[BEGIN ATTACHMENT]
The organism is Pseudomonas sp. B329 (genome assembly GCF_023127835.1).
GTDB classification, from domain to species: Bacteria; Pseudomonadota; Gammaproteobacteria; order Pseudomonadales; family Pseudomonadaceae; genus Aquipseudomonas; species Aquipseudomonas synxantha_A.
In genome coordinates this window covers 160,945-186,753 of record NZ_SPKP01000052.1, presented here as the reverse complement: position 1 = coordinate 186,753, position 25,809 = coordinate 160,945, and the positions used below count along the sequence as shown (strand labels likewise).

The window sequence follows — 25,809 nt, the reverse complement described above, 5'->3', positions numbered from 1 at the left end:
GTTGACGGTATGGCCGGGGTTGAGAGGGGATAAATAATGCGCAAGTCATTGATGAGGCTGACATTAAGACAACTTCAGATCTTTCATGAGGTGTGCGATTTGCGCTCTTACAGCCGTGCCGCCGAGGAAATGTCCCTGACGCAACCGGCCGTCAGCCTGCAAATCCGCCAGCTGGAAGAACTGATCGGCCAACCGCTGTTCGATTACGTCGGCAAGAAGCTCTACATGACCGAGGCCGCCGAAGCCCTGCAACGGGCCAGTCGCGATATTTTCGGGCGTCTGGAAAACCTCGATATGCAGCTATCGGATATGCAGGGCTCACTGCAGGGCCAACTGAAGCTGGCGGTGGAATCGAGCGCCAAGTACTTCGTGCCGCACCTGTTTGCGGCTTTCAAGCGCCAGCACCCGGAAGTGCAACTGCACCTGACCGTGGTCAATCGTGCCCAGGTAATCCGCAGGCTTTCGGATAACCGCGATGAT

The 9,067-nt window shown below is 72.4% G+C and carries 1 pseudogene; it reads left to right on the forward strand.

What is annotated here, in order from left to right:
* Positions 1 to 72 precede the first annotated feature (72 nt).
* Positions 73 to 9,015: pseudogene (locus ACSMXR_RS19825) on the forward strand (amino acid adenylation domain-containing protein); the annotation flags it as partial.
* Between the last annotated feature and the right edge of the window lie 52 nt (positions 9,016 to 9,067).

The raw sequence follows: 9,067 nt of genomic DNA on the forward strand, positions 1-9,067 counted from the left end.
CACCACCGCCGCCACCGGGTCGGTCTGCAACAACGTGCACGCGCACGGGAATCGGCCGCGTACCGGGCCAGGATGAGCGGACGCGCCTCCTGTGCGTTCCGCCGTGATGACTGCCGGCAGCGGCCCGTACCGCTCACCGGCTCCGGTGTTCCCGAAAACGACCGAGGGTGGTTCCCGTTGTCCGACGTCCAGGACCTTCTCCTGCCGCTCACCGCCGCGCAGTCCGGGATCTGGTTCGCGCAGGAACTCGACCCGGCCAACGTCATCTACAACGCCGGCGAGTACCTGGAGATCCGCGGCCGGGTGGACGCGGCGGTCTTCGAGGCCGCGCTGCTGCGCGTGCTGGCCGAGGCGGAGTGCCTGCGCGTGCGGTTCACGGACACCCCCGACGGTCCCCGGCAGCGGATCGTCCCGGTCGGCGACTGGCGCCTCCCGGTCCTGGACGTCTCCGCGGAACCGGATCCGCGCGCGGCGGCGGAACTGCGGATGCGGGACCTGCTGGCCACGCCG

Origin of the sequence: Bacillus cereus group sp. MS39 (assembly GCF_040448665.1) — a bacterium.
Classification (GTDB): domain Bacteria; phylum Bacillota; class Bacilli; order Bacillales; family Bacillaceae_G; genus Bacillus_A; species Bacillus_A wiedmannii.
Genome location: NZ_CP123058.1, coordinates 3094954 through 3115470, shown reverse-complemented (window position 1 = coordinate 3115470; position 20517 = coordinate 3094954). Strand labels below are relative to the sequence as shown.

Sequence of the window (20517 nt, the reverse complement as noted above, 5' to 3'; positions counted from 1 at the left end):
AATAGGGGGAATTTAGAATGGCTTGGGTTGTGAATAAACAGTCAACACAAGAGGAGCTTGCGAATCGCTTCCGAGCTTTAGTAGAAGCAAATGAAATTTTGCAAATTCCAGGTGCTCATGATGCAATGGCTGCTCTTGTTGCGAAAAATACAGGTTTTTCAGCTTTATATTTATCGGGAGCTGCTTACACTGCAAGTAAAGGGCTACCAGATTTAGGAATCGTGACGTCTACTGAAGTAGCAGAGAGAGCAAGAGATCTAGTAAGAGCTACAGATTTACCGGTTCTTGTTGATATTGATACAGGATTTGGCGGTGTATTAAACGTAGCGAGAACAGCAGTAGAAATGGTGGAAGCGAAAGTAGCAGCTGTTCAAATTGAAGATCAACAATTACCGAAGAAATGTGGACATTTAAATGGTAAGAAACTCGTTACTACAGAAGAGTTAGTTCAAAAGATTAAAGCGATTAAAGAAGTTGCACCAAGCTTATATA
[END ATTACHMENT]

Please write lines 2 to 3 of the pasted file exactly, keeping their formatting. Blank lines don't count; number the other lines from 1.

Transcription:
GTDB classification, from domain to species: Bacteria; Pseudomonadota; Gammaproteobacteria; order Pseudomonadales; family Pseudomonadaceae; genus Aquipseudomonas; species Aquipseudomonas synxantha_A.
In genome coordinates this window covers 160,945-186,753 of record NZ_SPKP01000052.1, presented here as the reverse complement: position 1 = coordinate 186,753, position 25,809 = coordinate 160,945, and the positions used below count along the sequence as shown (strand labels likewise).